With Republicans in charge of the Senate and White House, it’s unlikely that all of the measure’s provisions will become law
House Democrats’ newest proposal for coronavirus recovery spending would use federal law to compel passengers and workers on Amtrak, transit and airplanes to wear face masks, and would give an additional $15.75 billion to transit, allocate $15 billion for highway spending and increase the federal share for highway projects to 100 percent.
The bill — House Democrats’ first salvo in the next tranche of federal spending to combat the pandemic-driven economic downturn — spends significantly less on transportation than the roughly $2 trillion stimulus bill passed in March. Still, it includes provisions that would satisfy labor unions that for months have demanded safer working conditions. It also would impose cleaning requirements on airlines and Amtrak.
With Republicans in charge of the Senate and the White House, the prospects for all of the bill’s provisions becoming law are dim. Still, it represents an initial list of demands from the House majority.
If passed, it could also provide some level of comfort to aviation workers who worry that their jobs could be in jeopardy on Sept. 30. The $2 trillion law required that airlines receiving aid under it not lay off workers until after that date. The House bill would change that, saying that airlines cannot lay off workers until the financial aid they received from the federal government is “fully exhausted.”
It includes no specific earmarks for airlines, which received some $61 billion in grants and loans in the earlier bill, but would include an additional $15.75 billion for transit, which received $25 billion in the earlier bill.
Last week, the American Public Transportation Association asked for an additional $23.8 billion for public transit. In a conference call Tuesday, Paul Skoutelas, president and CEO of APTA, said while the organization was “very appreciative” that the $15.75 billion was included in the bill, the figure “falls short of what we know the needs to be.”
The bill would also dip into the Treasury’s General Fund to pay for highways and airports.
It provides $15 billion from the general fund for highways, and would change current highway spending law to increase the federal government’s share of highway projects to “up to 100 percent,” including for the cost of administration and operations such as the salaries of employees or contractors.
And it includes language to allow the Airport and Airway Trust Fund to borrow from the General Fund in order to meet its obligations.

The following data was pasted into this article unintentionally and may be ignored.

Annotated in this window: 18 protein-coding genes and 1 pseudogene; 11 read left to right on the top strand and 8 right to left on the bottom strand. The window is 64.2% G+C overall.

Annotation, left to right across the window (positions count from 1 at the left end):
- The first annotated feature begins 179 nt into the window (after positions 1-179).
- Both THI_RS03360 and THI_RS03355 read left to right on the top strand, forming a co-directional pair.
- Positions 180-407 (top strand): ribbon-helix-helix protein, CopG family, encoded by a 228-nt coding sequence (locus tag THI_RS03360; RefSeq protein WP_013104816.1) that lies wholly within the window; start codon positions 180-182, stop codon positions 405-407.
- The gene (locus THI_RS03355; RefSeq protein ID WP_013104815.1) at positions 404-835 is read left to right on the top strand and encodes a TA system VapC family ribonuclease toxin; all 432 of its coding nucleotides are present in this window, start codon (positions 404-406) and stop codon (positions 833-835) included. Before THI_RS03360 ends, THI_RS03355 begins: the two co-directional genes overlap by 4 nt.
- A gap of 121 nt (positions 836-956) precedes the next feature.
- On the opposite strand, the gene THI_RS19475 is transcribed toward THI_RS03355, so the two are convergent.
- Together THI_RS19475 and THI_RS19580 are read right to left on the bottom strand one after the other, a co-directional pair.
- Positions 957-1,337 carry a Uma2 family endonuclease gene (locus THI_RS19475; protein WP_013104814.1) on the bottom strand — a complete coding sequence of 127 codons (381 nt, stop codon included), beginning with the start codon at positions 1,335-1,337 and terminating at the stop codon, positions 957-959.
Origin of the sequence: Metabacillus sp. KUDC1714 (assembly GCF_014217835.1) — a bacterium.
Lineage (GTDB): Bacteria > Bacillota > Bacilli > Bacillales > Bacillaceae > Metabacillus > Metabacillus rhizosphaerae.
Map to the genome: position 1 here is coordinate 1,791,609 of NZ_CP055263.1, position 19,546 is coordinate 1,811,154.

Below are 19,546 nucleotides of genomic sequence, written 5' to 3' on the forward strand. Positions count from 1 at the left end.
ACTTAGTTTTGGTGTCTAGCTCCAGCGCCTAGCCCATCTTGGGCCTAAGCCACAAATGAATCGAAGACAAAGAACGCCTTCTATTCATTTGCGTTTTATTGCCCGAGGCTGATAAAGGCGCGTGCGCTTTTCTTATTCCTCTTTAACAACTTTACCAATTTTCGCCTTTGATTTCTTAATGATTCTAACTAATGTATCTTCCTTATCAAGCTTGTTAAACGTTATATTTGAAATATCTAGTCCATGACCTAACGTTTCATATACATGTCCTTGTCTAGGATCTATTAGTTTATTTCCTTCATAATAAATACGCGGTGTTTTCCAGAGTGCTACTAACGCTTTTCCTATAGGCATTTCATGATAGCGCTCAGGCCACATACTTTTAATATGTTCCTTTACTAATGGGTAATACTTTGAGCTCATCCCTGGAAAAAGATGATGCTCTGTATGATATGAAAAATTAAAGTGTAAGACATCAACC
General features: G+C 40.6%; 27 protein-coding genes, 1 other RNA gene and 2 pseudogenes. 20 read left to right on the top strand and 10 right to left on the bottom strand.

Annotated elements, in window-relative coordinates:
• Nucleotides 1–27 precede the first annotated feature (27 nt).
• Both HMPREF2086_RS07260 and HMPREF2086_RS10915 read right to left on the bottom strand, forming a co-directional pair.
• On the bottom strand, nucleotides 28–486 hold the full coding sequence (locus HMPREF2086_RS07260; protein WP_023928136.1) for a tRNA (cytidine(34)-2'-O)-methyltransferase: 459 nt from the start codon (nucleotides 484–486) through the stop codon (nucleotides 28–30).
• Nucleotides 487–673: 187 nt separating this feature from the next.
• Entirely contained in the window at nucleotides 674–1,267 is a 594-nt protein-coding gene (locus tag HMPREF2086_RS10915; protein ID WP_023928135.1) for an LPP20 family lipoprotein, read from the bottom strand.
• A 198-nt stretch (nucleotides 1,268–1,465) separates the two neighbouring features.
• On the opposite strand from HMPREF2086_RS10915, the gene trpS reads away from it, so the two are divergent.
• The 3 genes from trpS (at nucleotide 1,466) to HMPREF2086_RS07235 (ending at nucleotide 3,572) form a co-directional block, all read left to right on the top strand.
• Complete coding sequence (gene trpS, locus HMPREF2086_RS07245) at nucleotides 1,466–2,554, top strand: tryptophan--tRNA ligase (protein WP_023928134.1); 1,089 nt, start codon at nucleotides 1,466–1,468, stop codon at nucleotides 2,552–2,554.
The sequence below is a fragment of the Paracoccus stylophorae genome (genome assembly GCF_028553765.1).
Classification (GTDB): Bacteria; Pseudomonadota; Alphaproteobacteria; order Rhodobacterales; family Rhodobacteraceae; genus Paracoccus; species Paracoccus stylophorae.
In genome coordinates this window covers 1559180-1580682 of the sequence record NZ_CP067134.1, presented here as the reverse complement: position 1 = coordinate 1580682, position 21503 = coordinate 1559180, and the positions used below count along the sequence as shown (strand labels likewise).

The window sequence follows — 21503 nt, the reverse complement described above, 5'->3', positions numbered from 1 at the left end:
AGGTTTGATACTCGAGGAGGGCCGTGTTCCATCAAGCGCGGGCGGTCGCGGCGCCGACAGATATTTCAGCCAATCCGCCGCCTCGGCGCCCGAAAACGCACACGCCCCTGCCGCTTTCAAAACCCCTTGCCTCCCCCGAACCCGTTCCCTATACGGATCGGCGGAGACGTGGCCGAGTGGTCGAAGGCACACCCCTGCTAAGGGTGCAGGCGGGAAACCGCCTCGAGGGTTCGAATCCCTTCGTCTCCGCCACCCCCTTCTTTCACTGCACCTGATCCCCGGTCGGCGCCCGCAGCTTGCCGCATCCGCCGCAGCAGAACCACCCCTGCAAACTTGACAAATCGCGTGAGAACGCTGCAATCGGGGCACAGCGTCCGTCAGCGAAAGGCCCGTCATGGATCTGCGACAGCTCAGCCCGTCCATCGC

The Federal Aviation Administration, meanwhile, would get $75 million for janitorial services through Sept. 30, 2022, to “prevent, prepare for, and respond” to pandemics, including $1 million to study the risk of pathogen recirculation in airplane cabins and determine how to mitigate that risk.
The House bill also includes a pet provision of House Transportation and Infrastructure Committee Chairman Peter A. DeFazio, D-Ore., who has long been outraged by air carriers outsourcing maintenance to overseas vendors. The House bill would limit the ability of passenger air carriers who receive federal aid to spend any of that money on certain maintenance work done outside the United States.
DeFazio has also criticized the Department of Transportation for failing to implement a Government Accountability Office recommendation that it create a National Aviation Preparedness Plan that would allow it to react nimbly to prevent the spread of communicable disease. The House bill requires such a plan, tasking airports and air carriers with providing at-risk employees with appropriate personal protective equipment and urging increased coordination between airports, air carriers and agencies including the U.S. Customs and Border Protection and the Centers for Disease Control and Prevention.
The bill requires aircraft, Amtrak and facilities related to both modes to be cleaned, disinfected and sanitized in accordance with CDC guidance.
And, until the pandemic is no longer a national emergency, it requires passengers and crew on transit agencies in cities with at least 500,000 people to wear masks. The carriers would also be required to make gloves, sanitizers and sanitizing wipes available to employees. A provision to require air traffic controllers to also wear masks and have access to protective gear such as hand sanitizer for the duration of the pandemic is also in the bill.
The Federal Aviation Administration would get $75 million for janitorial services through Sept. 30, 2022, to “prevent, prepare for, and respond” to pandemics, including $1 million to study the risk of pathogen recirculation in airplane cabins and determine how to mitigate that risk.
The bill includes language to allow the Airport and Airway Trust Fund to borrow from the General Fund in order to meet its obligations.
It provides $15 billion from the general fund for highways, and would change current law to increase the federal government’s share of highway projects to “up to 100 percent,” including for the cost of administration and operations such as the salaries of employees or contractors.